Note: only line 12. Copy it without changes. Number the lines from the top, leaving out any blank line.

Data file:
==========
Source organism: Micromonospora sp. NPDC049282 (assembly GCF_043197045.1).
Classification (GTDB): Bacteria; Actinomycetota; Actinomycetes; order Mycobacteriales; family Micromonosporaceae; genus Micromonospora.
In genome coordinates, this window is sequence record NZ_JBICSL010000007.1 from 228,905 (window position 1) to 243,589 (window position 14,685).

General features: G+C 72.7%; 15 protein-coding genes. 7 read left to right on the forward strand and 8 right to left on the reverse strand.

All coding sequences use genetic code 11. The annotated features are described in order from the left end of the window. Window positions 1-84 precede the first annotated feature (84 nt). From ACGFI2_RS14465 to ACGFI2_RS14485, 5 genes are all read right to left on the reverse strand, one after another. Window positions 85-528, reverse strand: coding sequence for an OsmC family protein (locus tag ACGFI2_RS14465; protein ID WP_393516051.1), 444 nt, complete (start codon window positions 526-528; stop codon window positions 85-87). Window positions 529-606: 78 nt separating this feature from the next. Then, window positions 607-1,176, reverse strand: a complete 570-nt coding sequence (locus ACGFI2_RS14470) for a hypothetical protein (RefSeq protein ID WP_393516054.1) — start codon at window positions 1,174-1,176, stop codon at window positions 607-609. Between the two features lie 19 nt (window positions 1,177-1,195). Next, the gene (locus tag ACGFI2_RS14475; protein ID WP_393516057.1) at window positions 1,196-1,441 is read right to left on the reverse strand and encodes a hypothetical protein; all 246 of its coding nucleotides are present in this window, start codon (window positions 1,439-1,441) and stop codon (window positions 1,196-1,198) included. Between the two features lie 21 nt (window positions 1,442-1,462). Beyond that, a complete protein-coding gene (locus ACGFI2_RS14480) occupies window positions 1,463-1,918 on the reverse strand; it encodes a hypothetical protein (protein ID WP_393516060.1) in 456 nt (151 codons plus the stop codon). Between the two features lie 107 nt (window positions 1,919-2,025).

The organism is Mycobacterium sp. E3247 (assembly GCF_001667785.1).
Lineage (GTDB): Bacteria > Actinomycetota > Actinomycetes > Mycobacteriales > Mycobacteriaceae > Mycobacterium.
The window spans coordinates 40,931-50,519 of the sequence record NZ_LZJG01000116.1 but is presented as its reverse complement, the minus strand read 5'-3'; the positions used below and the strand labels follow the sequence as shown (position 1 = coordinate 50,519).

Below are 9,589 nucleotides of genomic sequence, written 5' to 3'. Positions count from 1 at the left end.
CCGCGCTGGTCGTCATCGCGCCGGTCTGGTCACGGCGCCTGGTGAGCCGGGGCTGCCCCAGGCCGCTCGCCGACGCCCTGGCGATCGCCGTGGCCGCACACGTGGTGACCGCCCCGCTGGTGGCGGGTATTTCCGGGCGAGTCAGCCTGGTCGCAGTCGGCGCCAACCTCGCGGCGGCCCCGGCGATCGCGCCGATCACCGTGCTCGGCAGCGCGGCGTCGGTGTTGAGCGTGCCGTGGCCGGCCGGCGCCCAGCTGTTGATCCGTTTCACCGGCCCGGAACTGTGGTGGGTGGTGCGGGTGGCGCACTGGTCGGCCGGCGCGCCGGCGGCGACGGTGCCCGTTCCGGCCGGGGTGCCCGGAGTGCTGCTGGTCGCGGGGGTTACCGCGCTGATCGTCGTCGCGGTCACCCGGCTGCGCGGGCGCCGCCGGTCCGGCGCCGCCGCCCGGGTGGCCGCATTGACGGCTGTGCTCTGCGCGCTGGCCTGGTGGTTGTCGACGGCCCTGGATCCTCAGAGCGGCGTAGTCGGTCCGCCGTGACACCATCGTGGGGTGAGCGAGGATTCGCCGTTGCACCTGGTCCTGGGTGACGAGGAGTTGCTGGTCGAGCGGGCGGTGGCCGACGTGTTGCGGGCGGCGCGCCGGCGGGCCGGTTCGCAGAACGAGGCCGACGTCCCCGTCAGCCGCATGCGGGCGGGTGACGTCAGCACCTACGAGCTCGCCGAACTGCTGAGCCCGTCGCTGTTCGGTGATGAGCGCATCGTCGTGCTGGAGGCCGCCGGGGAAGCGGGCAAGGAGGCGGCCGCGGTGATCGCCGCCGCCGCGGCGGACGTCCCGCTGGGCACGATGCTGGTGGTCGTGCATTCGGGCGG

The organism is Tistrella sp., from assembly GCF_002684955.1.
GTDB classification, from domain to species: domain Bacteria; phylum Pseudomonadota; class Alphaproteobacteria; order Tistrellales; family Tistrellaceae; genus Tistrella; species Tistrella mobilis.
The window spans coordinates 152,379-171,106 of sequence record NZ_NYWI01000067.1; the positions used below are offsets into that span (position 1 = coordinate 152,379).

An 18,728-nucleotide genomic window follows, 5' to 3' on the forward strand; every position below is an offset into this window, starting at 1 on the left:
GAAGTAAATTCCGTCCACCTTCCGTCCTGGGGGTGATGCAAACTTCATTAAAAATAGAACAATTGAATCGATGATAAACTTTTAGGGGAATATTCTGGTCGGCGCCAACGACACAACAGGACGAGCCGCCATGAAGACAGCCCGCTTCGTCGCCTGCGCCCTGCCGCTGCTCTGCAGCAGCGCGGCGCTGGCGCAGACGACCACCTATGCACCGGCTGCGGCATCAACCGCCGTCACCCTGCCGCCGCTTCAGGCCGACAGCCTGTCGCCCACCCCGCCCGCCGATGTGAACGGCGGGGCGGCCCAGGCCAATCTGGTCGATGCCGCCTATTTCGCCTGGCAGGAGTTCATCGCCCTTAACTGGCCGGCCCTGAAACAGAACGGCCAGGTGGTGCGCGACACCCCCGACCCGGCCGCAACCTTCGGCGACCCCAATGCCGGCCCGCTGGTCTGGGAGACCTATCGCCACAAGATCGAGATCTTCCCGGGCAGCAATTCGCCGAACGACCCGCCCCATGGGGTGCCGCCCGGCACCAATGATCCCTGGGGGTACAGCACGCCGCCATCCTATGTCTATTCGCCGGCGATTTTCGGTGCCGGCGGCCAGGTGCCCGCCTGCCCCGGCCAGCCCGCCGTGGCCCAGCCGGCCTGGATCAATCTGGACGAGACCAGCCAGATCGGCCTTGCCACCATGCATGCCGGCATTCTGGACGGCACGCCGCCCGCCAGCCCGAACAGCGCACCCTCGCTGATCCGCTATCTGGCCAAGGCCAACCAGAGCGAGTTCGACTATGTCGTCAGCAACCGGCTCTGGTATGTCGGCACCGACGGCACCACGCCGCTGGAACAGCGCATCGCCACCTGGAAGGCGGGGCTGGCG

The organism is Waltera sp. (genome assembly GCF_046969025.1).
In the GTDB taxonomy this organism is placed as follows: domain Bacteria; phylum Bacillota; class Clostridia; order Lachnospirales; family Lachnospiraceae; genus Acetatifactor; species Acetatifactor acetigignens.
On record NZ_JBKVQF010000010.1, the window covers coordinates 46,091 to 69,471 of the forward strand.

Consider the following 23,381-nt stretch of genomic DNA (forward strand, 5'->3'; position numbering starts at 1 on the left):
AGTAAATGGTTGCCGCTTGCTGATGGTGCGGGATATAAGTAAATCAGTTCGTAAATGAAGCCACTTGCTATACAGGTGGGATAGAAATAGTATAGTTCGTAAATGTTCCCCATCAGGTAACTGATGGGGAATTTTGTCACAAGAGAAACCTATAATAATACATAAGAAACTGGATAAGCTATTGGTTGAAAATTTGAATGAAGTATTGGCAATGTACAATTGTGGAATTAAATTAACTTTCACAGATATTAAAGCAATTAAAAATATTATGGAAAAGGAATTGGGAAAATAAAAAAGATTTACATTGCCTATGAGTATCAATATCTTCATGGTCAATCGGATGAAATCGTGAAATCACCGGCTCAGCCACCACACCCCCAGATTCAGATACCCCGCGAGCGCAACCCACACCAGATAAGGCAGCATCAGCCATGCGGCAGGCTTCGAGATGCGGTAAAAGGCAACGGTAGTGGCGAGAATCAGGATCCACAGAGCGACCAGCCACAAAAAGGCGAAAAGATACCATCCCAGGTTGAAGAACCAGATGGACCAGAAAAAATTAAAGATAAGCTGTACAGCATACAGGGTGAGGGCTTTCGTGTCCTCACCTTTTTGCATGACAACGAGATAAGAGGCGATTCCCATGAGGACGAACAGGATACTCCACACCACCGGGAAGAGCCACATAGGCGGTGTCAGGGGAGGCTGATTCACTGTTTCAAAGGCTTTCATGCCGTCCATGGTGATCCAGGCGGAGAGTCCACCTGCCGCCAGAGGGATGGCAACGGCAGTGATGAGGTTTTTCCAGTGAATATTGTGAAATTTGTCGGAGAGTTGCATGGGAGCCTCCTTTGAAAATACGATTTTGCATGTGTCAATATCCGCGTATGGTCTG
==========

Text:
GTDB classification, from domain to species: domain Bacteria; phylum Pseudomonadota; class Alphaproteobacteria; order Tistrellales; family Tistrellaceae; genus Tistrella; species Tistrella mobilis.